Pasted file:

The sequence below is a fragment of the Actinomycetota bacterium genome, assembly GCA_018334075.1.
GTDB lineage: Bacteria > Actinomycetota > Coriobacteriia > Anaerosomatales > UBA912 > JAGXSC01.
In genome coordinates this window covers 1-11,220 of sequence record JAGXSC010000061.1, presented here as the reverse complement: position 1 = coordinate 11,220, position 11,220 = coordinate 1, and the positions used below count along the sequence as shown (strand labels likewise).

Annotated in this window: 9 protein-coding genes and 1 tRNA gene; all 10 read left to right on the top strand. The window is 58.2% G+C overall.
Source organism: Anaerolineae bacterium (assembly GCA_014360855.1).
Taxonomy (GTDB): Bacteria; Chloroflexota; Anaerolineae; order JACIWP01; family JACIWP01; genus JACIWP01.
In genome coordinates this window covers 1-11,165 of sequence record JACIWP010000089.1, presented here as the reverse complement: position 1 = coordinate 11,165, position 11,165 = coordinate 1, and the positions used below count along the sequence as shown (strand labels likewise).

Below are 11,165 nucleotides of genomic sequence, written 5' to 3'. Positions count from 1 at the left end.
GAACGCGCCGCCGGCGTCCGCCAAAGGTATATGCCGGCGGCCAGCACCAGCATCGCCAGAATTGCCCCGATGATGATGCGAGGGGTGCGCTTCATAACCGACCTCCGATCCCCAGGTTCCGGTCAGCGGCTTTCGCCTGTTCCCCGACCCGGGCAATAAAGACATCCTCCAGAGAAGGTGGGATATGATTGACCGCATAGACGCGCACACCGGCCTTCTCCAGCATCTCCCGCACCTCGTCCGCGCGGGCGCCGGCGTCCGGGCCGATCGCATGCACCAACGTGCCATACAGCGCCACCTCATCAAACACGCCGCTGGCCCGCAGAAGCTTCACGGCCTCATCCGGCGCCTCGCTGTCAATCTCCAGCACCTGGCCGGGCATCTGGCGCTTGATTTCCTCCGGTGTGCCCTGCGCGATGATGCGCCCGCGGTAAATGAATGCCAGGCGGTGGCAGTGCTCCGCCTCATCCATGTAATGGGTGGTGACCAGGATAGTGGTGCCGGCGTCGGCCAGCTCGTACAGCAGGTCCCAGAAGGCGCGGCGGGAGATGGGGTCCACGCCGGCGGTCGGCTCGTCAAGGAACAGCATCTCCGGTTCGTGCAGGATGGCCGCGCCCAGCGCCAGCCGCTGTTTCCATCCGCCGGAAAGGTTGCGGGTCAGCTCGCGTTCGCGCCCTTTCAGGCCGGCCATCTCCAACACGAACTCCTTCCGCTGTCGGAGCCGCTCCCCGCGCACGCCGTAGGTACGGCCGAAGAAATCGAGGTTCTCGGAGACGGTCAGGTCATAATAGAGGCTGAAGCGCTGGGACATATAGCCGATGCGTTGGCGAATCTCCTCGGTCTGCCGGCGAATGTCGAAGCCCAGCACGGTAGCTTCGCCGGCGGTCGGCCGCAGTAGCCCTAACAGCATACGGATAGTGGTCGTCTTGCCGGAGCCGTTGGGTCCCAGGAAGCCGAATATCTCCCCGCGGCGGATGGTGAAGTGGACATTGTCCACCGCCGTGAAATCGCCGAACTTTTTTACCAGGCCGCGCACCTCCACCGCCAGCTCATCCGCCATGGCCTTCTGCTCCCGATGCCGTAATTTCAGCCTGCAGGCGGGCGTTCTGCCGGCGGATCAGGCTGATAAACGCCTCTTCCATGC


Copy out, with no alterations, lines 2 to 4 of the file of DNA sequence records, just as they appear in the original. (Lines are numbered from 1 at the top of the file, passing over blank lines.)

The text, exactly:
GTDB lineage: Bacteria > Actinomycetota > Coriobacteriia > Anaerosomatales > UBA912 > JAGXSC01.
In genome coordinates this window covers 1-11,220 of sequence record JAGXSC010000061.1, presented here as the reverse complement: position 1 = coordinate 11,220, position 11,220 = coordinate 1, and the positions used below count along the sequence as shown (strand labels likewise).

Annotated in this window: 9 protein-coding genes and 1 tRNA gene; all 10 read left to right on the top strand. The window is 58.2% G+C overall.